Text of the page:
With less than 24 hours left until the deadline of January 19 for the federal government to raise the $31.4 trillion debt limit, the U.S. Congress is not in session. According to the U.S. Treasury Department, if Congress doesn’t act, the debt ceiling will be hit on January 19 and the department will need to take “exceptional measures.”
According to the parliamentary schedule, the district work session for the newly elected, Democratic-led Senate runs from January 4 to January 20. The Senate won’t reconvene until February 6. Until January 24, the GOP-controlled House is not in session.
The Democratic Congress enacted a $1.7 trillion omnibus spending bill in December that didn’t raise the debt ceiling with the support of votes from Republicans in the 50-50 Senate. Through the remainder of fiscal year 2023, the bill increased domestic and defense spending above levels seen in fiscal year 2022.
House Speaker Kevin McCarthy had been pushing for a short-term funding bill to give the GOP-led House a chance to negotiate a broader spending agreement in January, even though his party was still in the House minority at the time. Despite the GOP gaining control of the House, Senate GOP Leader Mitch McConnell remained open to a long-term financing plan, and in the end, 18 Senate Republicans supported it.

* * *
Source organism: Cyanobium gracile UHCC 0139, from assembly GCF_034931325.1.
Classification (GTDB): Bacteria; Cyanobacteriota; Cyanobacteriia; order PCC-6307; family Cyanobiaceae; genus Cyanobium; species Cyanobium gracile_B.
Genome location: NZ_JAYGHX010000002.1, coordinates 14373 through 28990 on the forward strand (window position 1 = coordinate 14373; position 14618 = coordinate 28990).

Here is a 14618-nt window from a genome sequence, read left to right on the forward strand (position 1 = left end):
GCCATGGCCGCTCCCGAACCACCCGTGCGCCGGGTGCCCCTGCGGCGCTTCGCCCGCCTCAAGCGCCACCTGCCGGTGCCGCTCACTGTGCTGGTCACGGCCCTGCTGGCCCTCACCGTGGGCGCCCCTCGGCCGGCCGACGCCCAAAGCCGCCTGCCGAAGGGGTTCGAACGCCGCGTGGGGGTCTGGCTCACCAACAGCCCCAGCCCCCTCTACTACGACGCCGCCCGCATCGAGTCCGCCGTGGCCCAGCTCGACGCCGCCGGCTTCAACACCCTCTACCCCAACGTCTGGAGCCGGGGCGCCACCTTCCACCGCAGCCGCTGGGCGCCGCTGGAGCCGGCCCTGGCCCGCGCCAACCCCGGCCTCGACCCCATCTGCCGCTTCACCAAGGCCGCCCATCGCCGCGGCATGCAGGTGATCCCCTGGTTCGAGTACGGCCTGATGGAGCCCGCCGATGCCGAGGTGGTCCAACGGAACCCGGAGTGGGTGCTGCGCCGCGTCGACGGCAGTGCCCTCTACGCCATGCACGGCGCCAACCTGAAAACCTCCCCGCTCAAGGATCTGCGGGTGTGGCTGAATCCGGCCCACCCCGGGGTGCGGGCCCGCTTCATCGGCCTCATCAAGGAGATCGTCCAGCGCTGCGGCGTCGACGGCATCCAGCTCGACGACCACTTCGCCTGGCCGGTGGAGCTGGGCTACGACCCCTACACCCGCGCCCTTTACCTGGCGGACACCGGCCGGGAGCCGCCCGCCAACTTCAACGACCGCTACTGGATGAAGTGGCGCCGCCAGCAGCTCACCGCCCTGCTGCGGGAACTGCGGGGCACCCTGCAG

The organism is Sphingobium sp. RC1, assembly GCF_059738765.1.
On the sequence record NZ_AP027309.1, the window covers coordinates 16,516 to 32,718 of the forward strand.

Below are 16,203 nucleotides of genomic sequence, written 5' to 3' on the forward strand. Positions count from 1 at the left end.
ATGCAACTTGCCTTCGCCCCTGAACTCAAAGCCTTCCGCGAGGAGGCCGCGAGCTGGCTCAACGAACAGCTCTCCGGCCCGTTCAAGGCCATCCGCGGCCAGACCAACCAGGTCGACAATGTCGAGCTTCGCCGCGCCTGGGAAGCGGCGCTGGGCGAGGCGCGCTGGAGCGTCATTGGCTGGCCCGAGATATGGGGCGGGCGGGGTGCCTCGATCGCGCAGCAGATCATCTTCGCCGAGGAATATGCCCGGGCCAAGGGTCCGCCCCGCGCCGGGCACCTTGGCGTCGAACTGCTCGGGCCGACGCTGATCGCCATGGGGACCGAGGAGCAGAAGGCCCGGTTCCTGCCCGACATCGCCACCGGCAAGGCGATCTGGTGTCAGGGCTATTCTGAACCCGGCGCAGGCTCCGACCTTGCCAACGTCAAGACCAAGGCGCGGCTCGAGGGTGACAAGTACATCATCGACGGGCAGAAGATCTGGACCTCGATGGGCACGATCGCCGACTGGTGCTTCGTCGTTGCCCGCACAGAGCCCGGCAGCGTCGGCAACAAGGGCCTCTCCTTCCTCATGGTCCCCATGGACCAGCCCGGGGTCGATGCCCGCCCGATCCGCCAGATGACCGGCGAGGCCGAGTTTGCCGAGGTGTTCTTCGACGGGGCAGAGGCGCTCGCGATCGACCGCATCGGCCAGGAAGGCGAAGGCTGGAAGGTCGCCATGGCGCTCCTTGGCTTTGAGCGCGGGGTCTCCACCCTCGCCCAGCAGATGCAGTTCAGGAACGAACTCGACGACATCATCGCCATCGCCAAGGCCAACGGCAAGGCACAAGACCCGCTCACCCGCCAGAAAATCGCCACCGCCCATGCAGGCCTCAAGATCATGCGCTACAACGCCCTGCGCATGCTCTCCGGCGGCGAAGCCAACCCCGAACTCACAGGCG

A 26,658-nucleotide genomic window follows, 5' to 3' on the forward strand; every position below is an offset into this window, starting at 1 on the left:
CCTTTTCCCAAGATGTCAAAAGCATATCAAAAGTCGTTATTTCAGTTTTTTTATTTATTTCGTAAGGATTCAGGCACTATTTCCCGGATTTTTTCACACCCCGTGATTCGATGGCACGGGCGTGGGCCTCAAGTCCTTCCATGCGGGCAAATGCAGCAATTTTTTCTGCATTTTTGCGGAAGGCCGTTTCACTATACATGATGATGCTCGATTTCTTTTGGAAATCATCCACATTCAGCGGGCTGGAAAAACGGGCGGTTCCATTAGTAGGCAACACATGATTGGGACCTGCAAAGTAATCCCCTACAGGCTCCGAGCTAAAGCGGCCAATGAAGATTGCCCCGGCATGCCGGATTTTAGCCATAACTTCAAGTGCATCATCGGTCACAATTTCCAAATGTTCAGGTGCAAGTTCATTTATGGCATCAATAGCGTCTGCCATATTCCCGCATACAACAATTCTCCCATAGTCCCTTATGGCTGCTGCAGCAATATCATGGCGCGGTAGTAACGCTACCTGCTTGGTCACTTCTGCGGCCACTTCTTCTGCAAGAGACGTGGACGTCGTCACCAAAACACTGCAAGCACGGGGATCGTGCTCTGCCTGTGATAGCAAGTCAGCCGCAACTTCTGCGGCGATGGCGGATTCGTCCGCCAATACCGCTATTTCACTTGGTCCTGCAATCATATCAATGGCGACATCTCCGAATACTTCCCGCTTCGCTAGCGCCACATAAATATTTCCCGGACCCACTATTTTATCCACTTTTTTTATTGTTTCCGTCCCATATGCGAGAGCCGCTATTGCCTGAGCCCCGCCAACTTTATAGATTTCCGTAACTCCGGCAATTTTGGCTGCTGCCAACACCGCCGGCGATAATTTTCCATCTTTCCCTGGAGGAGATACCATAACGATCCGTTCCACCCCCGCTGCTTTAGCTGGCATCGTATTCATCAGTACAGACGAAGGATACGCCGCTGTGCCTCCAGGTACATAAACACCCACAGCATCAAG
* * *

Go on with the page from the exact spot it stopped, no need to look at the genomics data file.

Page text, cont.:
Conservative Republicans have demanded spending reductions in return for supporting a rise in the debt ceiling, but President Biden and his congressional supporters prefer an outright increase in the debt ceiling without any conditions.
McCarthy stated that he is prepared to meet with Biden to talk about the matter, but the White House informed journalists on Tuesday that Biden is not amenable to negotiations.
White House Press Secretary Karine Jean-Pierre stressed on Tuesday that there would be “no negotiation” about raising the debt ceiling and that the White House wanted Congress to do so “without restrictions.”
The House GOP may refuse to vote to extend the debt ceiling if Biden won’t negotiate, which would cause a partial government shutdown until some type of compromise is found. It is unknown if lawmakers would come back from break early to negotiate a debt ceiling deal.
Rep. Chris Stewart of Utah, a Republican, said on CBS’ “Face the Nation” on Sunday that “there will be Republicans who will say we need to reform, we need to use this as a vehicle to attempt to put some restrictions on our spending, on our debt, and our deficits.” And I am one of them, along with a large number of others.
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